Common Volume Backup Issues

Any backup operation that attempts to copy a full and stable image of a system must deal with the following concerns:

  • Inaccessible files during a backup. Running applications frequently need to keep files open in exclusive mode during a backup, preventing backup programs from copying them.

  • Inconsistent file state. Even if an application does not have its files open in exclusive mode, it is possible—because of the finite time needed to open, back up, and close a file—that files copied to storage media may not all reflect the same application state.

  • Need to minimize service interruptions. To ensure file accessibility and the integrity of the data being backed up can require the suspension and/or termination of all running programs during a volume backup. For large disk systems, this could be hours in duration.

    Recently, some storage vendors have attempted to address these problems by providing a volume capture mechanism—a means to capture an image of the files on disk at a given instant in time—using either a copy-on-write or "split mirror" mechanism. However, these solutions entail difficulties of their own:

    • Incompatible vendor implementations of volume capture. Many providers of RAID devices provide volume capture mechanisms. However, each vendor has its own interface and each must get support from the backup vendors for their volume capture interfaces. This means that backup application vendors must support multiple volume capture implementations, which is undesirable.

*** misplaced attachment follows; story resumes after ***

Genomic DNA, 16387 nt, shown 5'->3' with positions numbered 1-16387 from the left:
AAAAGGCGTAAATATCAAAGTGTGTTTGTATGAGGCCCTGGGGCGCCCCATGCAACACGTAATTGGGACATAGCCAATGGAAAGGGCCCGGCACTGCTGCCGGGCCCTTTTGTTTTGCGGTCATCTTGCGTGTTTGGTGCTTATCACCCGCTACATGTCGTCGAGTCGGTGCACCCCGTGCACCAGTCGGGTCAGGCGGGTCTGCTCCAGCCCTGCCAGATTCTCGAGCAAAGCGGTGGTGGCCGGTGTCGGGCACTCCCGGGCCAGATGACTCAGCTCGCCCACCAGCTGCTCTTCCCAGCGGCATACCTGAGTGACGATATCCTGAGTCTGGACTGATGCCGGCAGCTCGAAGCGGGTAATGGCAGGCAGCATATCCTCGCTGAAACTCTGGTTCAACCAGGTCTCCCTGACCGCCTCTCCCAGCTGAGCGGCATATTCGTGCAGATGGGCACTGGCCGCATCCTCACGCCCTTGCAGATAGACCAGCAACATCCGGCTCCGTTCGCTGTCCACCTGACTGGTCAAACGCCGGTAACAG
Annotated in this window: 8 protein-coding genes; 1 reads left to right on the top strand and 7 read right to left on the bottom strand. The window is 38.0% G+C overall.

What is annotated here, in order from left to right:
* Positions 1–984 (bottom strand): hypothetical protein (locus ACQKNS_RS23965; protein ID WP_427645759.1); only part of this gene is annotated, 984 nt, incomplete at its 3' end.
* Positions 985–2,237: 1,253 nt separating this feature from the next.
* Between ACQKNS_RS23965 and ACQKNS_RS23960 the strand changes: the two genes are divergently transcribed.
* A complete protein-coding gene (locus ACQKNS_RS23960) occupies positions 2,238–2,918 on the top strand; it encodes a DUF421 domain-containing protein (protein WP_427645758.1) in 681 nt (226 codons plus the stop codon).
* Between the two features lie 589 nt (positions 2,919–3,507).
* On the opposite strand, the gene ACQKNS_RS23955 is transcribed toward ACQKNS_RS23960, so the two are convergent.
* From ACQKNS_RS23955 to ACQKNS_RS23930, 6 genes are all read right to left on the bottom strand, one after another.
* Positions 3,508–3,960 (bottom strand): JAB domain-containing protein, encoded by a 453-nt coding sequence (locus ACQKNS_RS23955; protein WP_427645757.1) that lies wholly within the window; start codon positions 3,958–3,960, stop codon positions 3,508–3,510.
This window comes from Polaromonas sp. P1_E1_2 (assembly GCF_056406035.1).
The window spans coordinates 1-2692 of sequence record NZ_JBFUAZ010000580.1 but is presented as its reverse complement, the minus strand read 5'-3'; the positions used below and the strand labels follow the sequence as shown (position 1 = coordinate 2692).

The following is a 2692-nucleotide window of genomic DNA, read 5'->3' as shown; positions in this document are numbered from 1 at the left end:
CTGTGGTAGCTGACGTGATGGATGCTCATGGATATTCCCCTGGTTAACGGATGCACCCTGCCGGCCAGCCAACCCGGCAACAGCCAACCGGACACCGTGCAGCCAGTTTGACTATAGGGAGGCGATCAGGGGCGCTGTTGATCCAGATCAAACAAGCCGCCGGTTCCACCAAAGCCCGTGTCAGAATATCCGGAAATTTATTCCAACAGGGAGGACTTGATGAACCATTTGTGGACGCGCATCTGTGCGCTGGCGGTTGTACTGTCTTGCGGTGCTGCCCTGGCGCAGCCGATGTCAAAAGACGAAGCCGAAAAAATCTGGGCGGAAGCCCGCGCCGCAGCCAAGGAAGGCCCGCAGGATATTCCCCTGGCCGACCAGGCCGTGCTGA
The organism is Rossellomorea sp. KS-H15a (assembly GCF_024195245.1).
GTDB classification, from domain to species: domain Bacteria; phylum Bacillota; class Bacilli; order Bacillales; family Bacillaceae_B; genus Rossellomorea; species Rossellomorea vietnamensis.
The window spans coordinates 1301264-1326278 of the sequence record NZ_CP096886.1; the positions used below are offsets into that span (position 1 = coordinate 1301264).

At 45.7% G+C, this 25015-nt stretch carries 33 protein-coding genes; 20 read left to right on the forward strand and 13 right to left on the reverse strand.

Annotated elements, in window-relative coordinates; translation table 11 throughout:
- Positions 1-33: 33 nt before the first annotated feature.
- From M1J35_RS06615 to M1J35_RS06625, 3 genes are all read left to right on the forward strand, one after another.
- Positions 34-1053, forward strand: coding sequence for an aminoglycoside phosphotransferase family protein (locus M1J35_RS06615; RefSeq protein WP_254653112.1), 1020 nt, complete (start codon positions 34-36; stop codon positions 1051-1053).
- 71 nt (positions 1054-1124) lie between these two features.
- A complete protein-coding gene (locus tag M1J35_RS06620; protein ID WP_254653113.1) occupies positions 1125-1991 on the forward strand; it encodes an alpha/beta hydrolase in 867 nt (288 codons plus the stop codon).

• Lack of application coordination. Many devices that support a volume capture do not support the coordination of running applications with the freeze of data on disk. For those devices that do, as with the backup applications, each vendor has a different interface.
    • Limited support for non-RAID devices. Few if any conventional disk vendors provide support for any sort of volume capture in their device drivers. This means that capture mechanisms are limited to certain disk systems, and cannot typically support the backup of system areas.
    • Need to handle updates to disk during volume capture. Although storage-vendor-provided volume capture mechanisms can freeze the state of data on disk, they do not always interoperate with running applications. This frequently means that data sent to the volume while a storage device is undergoing volume capture may be lost.
    • Consistent multivolume backup. The storage device executes these volume captures, so there is generally no mechanism for coordinating the timing of the data freeze. This is particularly true if the devices come from separate vendors. Therefore, if several storage volumes are involved in a backup with a volume capture, the time image preserved for each volume may not be consistent.